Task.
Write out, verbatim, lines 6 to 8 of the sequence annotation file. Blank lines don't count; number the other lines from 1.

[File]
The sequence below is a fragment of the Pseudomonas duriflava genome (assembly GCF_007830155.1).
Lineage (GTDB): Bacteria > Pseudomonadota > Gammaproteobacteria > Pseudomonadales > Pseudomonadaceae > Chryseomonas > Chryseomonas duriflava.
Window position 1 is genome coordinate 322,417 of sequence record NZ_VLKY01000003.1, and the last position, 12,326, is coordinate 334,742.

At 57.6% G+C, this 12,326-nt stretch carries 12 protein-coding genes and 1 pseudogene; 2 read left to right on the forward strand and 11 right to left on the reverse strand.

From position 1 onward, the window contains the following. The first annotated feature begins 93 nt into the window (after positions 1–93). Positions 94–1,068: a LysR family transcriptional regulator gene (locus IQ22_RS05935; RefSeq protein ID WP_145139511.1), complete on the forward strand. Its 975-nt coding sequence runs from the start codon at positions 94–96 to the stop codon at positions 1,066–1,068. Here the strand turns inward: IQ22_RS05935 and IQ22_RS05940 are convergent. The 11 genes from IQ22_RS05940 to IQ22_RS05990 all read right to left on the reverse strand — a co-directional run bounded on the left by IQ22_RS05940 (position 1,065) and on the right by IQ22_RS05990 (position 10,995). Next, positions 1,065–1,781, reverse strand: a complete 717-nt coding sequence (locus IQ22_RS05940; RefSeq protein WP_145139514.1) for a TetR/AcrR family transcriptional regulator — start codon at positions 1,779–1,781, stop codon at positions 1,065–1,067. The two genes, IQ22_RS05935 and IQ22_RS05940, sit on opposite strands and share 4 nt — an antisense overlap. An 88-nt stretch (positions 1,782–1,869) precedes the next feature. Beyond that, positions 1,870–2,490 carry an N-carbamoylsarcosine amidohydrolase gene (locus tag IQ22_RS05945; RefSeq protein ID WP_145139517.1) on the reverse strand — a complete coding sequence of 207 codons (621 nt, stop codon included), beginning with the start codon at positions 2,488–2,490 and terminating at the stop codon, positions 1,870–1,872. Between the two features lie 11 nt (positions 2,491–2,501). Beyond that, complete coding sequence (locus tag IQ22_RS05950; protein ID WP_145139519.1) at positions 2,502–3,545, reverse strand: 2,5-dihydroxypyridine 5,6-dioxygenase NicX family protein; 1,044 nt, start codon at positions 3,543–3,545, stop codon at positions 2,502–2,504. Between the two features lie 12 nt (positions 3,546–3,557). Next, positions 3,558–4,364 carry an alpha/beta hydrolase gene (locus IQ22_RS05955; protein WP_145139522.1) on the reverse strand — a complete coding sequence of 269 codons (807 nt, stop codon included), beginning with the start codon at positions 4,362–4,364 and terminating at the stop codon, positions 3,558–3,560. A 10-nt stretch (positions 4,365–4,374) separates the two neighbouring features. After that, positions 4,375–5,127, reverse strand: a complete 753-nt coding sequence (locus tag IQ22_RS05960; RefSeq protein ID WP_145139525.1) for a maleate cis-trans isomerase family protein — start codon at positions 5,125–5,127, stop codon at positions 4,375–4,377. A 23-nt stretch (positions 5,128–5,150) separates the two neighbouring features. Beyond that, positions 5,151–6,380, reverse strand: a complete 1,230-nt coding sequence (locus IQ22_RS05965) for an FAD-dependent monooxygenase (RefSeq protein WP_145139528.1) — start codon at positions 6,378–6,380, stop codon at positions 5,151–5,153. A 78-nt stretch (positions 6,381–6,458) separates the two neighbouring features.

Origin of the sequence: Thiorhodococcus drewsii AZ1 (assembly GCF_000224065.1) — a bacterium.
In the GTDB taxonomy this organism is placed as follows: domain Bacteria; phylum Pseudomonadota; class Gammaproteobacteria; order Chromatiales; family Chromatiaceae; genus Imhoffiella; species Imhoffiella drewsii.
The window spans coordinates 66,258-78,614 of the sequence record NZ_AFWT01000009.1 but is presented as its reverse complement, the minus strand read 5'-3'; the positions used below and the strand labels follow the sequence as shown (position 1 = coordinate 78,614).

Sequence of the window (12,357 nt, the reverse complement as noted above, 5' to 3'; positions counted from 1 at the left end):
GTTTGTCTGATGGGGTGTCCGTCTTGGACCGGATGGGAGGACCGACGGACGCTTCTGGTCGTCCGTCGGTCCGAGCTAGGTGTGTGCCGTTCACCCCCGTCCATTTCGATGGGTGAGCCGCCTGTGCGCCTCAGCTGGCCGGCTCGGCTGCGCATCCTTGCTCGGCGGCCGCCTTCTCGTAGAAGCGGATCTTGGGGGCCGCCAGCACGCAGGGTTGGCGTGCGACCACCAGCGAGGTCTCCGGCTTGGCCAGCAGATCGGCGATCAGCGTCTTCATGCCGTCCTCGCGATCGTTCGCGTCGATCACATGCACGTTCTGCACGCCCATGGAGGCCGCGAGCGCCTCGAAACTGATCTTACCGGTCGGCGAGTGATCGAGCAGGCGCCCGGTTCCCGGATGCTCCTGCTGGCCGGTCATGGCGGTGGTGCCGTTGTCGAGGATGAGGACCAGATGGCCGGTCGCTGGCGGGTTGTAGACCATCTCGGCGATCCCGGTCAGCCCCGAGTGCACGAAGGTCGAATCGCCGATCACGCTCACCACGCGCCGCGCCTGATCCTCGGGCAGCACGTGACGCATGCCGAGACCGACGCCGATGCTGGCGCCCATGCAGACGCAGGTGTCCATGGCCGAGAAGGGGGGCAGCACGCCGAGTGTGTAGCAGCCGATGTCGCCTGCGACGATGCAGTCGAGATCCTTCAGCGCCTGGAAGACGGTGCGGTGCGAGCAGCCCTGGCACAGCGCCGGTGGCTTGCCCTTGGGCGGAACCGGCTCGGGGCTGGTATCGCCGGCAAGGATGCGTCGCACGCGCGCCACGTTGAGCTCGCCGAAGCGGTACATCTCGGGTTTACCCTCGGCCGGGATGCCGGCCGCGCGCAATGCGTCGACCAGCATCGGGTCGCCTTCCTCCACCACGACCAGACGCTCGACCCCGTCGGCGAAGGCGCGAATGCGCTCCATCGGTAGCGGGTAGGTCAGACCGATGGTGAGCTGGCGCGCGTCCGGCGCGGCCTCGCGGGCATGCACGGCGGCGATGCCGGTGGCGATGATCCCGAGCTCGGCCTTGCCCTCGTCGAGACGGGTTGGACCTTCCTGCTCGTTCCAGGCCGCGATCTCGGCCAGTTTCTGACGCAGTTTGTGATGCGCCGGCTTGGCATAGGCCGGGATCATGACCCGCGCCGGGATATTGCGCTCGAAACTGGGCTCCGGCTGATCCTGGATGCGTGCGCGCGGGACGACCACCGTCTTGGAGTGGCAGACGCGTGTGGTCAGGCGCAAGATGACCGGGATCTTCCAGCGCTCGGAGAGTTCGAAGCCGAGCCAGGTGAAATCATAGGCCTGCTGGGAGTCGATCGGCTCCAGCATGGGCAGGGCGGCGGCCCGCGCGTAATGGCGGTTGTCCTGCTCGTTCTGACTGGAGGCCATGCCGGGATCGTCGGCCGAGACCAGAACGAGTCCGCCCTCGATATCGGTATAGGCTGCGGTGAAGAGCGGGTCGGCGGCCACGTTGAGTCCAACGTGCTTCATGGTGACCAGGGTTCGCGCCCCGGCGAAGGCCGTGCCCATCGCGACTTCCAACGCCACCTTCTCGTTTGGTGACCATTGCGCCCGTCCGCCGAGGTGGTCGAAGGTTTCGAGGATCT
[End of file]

Origin of the sequence: Thiorhodococcus drewsii AZ1 (assembly GCF_000224065.1) — a bacterium.
In the GTDB taxonomy this organism is placed as follows: domain Bacteria; phylum Pseudomonadota; class Gammaproteobacteria; order Chromatiales; family Chromatiaceae; genus Imhoffiella; species Imhoffiella drewsii.
The window spans coordinates 66,258-78,614 of the sequence record NZ_AFWT01000009.1 but is presented as its reverse complement, the minus strand read 5'-3'; the positions used below and the strand labels follow the sequence as shown (position 1 = coordinate 78,614).